As many as 1 in 4 nursing home residents are infected with MRSA — a highly contagious life-threatening staph infection resistant to antibiotic treatment — according to a new study of 26 nursing homes in Orange County, Calif.
The study, published in the Journal of Clinical Microbiology, found that more than a quarter of nursing home residents tested were found to carry community-associated MRSA (methicillin-resistant Staphylococcus aureus), which spreads easily and causes more severe bacterial infections than those traditionally associated with healthcare facilities.
"Nursing homes need to be part of MRSA control strategies in healthcare facilities," said lead researcher Lyndsey Hudson of the Imperial College of London.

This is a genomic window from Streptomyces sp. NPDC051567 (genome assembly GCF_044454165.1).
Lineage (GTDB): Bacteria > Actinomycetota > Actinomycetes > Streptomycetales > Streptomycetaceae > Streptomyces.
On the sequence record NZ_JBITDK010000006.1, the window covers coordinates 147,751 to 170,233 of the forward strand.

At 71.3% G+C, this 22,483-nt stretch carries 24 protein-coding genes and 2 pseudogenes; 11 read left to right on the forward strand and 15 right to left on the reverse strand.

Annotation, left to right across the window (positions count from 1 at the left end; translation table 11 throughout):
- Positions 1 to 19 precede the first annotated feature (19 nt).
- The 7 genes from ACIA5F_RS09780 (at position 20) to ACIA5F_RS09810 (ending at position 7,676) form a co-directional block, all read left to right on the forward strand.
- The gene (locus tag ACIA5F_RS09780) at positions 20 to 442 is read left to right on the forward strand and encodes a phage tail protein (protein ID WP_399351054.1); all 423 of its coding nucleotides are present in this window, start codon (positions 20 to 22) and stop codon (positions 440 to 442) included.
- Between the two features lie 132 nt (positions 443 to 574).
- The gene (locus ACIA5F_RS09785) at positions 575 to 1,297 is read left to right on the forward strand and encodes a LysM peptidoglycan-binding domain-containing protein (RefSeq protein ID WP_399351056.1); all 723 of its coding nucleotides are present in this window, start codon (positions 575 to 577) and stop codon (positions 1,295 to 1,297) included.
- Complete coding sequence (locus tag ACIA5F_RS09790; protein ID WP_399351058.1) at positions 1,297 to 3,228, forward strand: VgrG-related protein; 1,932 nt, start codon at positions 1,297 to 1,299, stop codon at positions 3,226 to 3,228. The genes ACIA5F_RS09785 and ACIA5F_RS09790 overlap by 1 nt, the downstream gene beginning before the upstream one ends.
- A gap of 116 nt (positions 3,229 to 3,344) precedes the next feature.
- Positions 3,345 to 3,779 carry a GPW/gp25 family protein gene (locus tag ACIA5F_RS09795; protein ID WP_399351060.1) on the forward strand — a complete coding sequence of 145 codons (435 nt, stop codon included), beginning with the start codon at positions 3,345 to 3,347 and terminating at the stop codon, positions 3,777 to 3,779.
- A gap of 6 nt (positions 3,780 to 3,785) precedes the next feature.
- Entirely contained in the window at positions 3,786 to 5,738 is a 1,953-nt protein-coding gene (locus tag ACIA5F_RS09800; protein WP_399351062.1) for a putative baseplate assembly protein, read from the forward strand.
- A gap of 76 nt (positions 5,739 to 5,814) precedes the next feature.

Community-associated MRSA strains don’t originate in healthcare settings, but Hudson's team suggested they may spread easily in nursing homes because of the large number of residents with chronic illnesses who use catheters and other medical devices than can raise the risks of infection. The researchers said they were were surprised at how prevalent the strains turned out to be.
Nearly 840 nursing home residents — of 3,806 whose noses were swabbed for bacterial infections — were found to carry community-associated MRSA.
"These findings support the need for regional approaches to reduce MRSA," said Hudson. Such strategies might include having hospitals and nursing homes work together to identify patients with MRSA, and apply prevention strategies to stop the spread of infection.
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